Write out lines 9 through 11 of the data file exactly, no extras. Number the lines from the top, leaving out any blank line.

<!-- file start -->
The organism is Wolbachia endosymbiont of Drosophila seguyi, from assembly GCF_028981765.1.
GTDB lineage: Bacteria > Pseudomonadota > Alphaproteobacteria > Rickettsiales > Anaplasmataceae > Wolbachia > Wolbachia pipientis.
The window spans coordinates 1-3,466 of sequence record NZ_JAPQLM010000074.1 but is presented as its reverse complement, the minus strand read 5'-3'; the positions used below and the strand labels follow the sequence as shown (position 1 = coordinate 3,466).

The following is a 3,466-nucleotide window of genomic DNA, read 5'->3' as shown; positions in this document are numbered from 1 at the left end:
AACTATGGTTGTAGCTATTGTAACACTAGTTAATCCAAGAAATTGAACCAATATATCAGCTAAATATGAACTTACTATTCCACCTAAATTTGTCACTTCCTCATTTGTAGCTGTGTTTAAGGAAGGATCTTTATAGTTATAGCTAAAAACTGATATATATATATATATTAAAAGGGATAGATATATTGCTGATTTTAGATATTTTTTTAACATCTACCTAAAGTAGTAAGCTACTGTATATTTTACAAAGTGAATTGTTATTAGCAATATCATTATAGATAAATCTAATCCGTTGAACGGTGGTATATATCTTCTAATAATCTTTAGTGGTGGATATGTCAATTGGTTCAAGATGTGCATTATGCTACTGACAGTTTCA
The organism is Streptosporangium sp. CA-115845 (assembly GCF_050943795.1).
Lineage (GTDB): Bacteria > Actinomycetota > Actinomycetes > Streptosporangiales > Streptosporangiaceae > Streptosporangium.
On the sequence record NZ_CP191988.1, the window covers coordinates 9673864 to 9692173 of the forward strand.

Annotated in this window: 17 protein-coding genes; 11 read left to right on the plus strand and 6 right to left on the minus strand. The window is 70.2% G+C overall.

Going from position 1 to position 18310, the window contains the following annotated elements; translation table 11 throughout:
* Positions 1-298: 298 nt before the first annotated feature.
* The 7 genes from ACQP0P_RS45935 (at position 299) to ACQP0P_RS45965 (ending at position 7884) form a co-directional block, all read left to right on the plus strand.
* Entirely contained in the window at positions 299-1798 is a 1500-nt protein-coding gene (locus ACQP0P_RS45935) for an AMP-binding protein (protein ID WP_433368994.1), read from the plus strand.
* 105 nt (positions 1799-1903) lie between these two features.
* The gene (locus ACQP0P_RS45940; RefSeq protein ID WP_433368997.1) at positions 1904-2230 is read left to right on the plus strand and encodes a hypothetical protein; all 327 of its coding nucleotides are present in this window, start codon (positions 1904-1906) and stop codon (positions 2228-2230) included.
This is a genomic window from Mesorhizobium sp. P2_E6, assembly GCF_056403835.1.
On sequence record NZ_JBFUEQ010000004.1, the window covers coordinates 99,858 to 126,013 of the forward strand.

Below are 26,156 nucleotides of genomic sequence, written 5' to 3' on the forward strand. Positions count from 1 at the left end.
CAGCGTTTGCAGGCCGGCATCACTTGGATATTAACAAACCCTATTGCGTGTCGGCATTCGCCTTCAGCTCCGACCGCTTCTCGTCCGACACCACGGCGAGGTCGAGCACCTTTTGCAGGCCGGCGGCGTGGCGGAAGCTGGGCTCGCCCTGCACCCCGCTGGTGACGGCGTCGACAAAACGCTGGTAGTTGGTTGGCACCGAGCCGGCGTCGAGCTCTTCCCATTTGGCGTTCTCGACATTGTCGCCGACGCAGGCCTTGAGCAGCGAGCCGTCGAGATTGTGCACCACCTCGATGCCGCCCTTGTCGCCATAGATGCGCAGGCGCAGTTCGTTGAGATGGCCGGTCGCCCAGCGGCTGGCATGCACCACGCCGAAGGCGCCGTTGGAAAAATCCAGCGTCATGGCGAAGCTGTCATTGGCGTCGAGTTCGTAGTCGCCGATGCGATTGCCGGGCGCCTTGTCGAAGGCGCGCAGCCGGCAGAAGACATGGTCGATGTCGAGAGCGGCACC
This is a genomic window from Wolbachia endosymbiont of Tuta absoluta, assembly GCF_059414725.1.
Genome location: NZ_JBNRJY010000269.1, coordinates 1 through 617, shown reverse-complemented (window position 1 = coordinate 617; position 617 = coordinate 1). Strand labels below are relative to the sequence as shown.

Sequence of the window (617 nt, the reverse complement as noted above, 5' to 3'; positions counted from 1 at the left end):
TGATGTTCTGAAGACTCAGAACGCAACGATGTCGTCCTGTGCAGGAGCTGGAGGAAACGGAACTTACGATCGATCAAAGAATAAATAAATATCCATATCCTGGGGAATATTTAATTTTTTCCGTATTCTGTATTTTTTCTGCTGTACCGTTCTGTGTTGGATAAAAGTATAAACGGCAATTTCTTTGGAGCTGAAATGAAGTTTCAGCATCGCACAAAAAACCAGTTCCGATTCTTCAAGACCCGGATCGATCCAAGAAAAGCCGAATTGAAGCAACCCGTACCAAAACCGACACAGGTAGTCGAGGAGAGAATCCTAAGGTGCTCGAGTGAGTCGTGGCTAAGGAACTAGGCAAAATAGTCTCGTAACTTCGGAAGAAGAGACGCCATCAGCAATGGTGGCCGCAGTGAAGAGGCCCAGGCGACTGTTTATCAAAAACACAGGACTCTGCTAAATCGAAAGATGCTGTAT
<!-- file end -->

Annotated in this window: 17 protein-coding genes; 11 read left to right on the plus strand and 6 right to left on the minus strand. The window is 70.2% G+C overall.

Going from position 1 to position 18310, the window contains the following annotated elements; translation table 11 throughout:
* Positions 1-298: 298 nt before the first annotated feature.